·  Reported crimes of Domestic abuse had seen a small increase and incidents of domestic abuse (non-crimes) had seen a small decrease compared the same period for the previous year.

·  Minor cases of anti-social behaviour reported to Solihull Community Housing had increased significantly. One explanation provided by Solihull Community Housing was that fly-tipping was included in the “minor” category.

·  Drug offences for Class A, B and C showed a decrease compared the previous period last year. A reduction in stop and search procedures may have contributed to that fall.

·  ID-IOM data, looking at the cohort performance by offenders, found that for both adult and youth offenders, the period during adoption reduced the projected annual cost of crime compared to the period prior to adoption.

·  Child Sexual Exploitation offences, as indicated by West Midlands Police systems intelligence marker, showed an increase of 34.7%. That increase was welcome as it was perceived as a rise in reporting of offences, rather than increases in offences being committed.

 

Discussion Points

 

·  The Panel highlighted that the Qtr. 3 data presented to them was extremely concerning; particularly that the year to date total recorded crime, vehicle crime, burglary, robbery, theft from shops and stalls and public place violence which had all seen notable increases.

·  Nationally, total recorded crime had also increased.

·  Equally concerning was that “reduced partner resources and higher demand from other high harm/vulnerability offences had challenged the control of crime figures”.

·  Member’s perception was that low level/low value crime was not being recorded due to growing pressures and demand on Police resources. Crimes such as shoplifting and petrol station “drive-offs” were now being seen, reluctantly, as low priority.

·  Members observed from the report and discussion that there appeared to have been a shift in the pattern and frequency of offending across some areas of the borough. The Panel agreed with officer’s viewpoint that further evaluation was urgently needed to understand why.

·  Individual Panel Members drew attention to the fact that residents living in the communities which they represented were becoming increasingly concerned at the rises in certain crime types,  ...  view the full minutes text for item 4.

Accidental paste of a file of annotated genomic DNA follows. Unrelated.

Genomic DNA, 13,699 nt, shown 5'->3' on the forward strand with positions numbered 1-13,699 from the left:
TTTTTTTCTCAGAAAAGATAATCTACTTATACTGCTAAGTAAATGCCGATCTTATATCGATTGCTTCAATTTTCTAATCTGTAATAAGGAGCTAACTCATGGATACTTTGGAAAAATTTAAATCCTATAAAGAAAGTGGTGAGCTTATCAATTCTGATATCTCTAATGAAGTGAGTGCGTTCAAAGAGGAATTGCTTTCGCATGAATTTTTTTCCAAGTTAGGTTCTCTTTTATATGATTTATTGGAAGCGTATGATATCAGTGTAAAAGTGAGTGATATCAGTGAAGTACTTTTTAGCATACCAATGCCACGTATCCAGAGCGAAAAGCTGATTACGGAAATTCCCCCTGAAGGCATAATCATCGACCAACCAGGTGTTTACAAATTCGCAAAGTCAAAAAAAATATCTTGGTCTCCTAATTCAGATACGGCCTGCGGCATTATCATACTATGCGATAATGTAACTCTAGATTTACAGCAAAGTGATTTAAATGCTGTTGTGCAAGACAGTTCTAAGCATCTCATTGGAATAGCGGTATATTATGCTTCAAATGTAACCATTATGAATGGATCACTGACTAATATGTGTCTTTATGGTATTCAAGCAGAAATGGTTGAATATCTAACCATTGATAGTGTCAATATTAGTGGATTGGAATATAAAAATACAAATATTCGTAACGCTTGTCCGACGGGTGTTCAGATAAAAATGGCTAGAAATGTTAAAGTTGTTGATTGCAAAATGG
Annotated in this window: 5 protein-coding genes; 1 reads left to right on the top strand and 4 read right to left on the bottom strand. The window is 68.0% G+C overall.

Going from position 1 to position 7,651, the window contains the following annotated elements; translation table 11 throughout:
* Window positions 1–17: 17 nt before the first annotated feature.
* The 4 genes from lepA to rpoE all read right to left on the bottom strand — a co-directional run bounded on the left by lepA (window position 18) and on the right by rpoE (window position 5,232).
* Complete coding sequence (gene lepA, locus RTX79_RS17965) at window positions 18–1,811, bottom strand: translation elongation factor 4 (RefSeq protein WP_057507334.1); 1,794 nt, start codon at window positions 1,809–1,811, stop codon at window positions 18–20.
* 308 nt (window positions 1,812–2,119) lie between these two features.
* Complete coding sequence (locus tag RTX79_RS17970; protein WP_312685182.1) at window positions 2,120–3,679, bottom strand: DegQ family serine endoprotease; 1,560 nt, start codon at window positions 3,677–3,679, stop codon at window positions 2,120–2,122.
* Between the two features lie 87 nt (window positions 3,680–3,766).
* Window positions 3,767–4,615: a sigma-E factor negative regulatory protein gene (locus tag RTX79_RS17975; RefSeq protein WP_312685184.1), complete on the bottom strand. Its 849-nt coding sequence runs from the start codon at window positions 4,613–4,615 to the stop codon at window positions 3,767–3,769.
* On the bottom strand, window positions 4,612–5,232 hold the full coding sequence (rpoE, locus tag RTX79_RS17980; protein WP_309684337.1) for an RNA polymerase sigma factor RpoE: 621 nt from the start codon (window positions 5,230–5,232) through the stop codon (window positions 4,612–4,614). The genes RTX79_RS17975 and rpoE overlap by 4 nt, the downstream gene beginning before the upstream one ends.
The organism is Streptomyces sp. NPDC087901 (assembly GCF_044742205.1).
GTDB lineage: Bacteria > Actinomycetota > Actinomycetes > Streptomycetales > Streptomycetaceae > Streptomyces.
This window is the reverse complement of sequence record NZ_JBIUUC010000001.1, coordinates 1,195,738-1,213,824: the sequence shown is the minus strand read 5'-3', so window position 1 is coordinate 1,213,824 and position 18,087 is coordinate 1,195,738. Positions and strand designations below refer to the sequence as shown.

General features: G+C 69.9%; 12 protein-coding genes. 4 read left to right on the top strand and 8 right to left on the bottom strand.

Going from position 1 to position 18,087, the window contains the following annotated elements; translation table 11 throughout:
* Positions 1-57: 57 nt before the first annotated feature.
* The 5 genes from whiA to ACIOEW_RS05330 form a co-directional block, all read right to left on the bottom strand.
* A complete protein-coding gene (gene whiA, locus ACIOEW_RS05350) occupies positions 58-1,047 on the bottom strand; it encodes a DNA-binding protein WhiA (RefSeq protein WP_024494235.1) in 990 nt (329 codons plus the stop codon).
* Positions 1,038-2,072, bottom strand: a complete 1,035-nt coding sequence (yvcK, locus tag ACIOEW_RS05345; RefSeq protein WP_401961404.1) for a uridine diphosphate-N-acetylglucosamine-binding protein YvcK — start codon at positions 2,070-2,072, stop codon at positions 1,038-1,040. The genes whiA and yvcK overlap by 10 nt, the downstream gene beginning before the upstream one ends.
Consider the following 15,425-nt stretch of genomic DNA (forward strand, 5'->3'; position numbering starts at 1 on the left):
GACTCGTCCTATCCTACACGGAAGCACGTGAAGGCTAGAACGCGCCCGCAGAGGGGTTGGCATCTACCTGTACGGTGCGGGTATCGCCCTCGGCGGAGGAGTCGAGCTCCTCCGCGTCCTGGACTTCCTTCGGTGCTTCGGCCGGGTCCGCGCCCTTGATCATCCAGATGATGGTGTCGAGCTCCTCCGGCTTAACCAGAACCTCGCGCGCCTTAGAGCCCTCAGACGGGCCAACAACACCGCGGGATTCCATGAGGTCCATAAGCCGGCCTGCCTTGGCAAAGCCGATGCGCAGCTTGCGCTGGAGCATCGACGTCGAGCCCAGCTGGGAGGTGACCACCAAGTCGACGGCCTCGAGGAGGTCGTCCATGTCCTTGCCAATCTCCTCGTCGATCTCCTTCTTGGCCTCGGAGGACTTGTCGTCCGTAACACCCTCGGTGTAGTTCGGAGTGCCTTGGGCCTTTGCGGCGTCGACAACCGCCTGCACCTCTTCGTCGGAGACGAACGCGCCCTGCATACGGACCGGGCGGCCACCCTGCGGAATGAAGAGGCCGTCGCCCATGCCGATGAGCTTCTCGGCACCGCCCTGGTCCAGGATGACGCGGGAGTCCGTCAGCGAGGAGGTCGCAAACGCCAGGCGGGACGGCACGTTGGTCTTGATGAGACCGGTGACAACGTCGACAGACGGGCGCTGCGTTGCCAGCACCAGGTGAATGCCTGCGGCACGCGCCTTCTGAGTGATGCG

5.

West Midlands Community Safety Partnership Update pdf icon PDF 64 KB

To present to the Crime and Disorder Scrutiny Panel a presentation from the Office of the Police and Crime Commissioner about the formation of a regional community safety partnership. 

 

Additional documents:

Minutes:

In attendance: Gillian Crabbe (Community Safety & Partnerships Manager - Managed Growth and Communities).

 

The Panel was appraised about the formation of a regional community safety partnership.

 

The West Midlands Police and Crime Commissioner had informed the regions in November 2016 of his plans to create a regional community safety board. During 2017, the Commissioner had been liaising with stakeholders about its formation with a proposal now being presented and a timeline for implementation.

 

Gill Crabbe explained that early views were that a formal regional partnership would have positive benefits for Solihull. During the transition phase, the Council’s Community Safety & Partnerships Manager would be Solihull nominations on the regional board. The arrangements would support and strengthen cross-regional work and its composition was envisaged as:

 

·  West Midlands Police (ACC).

·  West Midlands Fire Service (Commander).

·  Health.

·  Probation Service.

·  Seven West Midlands Local Authorities.

·  Third Sector.

 

The Panel was advised that a further update was likely to be available for the Panels’ last meeting of 2017/18.

 

RESOLVED

 

(i)  That the latest position about the formation of a regional community safety partnership be noted; and

(ii)  That a further update be considered at the Panel’s last meeting of 2017/18.

 

6.

Work Plan pdf icon PDF 69 KB

For the Panel to consider its Work Plan items for the remainder of 2017/18.

Minutes:

The Panel was invited to receive its work plan for the remainder of 2017/18.

 

RESOLVED

 

That the contents of the Panel’s Work Plan be noted.